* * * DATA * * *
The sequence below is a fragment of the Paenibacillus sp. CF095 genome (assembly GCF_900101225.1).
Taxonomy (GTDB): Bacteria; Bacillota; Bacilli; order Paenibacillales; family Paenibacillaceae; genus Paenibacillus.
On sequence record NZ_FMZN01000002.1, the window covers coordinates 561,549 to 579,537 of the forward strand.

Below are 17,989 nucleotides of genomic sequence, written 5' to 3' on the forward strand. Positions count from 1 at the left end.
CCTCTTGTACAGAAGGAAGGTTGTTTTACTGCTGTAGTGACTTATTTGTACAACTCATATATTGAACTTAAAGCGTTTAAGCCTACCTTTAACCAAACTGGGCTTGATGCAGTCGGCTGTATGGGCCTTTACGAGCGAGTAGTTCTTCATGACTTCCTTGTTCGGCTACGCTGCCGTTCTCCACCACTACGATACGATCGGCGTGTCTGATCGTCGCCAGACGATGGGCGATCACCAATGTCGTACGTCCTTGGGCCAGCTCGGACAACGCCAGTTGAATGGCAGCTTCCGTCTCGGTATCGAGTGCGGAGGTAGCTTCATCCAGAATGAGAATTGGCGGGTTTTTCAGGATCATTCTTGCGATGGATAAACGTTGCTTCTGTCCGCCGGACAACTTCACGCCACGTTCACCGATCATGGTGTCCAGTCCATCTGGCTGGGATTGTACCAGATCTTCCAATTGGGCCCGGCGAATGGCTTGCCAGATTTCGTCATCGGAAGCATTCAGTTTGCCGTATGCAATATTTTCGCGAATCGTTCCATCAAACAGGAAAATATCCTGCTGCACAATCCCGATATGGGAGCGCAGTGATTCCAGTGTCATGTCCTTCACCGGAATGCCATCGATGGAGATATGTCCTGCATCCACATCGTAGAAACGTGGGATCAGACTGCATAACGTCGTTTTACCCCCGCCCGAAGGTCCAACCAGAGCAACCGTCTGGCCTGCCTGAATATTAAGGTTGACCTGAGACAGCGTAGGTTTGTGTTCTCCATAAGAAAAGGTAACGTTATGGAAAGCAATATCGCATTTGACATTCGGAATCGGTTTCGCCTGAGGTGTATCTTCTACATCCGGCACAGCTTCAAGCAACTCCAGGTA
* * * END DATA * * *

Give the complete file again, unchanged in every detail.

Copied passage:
The sequence below is a fragment of the Paenibacillus sp. CF095 genome (assembly GCF_900101225.1).
Taxonomy (GTDB): Bacteria; Bacillota; Bacilli; order Paenibacillales; family Paenibacillaceae; genus Paenibacillus.
On sequence record NZ_FMZN01000002.1, the window covers coordinates 561,549 to 579,537 of the forward strand.

Below are 17,989 nucleotides of genomic sequence, written 5' to 3' on the forward strand. Positions count from 1 at the left end.
CCTCTTGTACAGAAGGAAGGTTGTTTTACTGCTGTAGTGACTTATTTGTACAACTCATATATTGAACTTAAAGCGTTTAAGCCTACCTTTAACCAAACTGGGCTTGATGCAGTCGGCTGTATGGGCCTTTACGAGCGAGTAGTTCTTCATGACTTCCTTGTTCGGCTACGCTGCCGTTCTCCACCACTACGATACGATCGGCGTGTCTGATCGTCGCCAGACGATGGGCGATCACCAATGTCGTACGTCCTTGGGCCAGCTCGGACAACGCCAGTTGAATGGCAGCTTCCGTCTCGGTATCGAGTGCGGAGGTAGCTTCATCCAGAATGAGAATTGGCGGGTTTTTCAGGATCATTCTTGCGATGGATAAACGTTGCTTCTGTCCGCCGGACAACTTCACGCCACGTTCACCGATCATGGTGTCCAGTCCATCTGGCTGGGATTGTACCAGATCTTCCAATTGGGCCCGGCGAATGGCTTGCCAGATTTCGTCATCGGAAGCATTCAGTTTGCCGTATGCAATATTTTCGCGAATCGTTCCATCAAACAGGAAAATATCCTGCTGCACAATCCCGATATGGGAGCGCAGTGATTCCAGTGTCATGTCCTTCACCGGAATGCCATCGATGGAGATATGTCCTGCATCCACATCGTAGAAACGTGGGATCAGACTGCATAACGTCGTTTTACCCCCGCCCGAAGGTCCAACCAGAGCAACCGTCTGGCCTGCCTGAATATTAAGGTTGACCTGAGACAGCGTAGGTTTGTGTTCTCCATAAGAAAAGGTAACGTTATGGAAAGCAATATCGCATTTGACATTCGGAATCGGTTTCGCCTGAGGTGTATCTTCTACATCCGGCACAGCTTCAAGCAACTCCAGGTA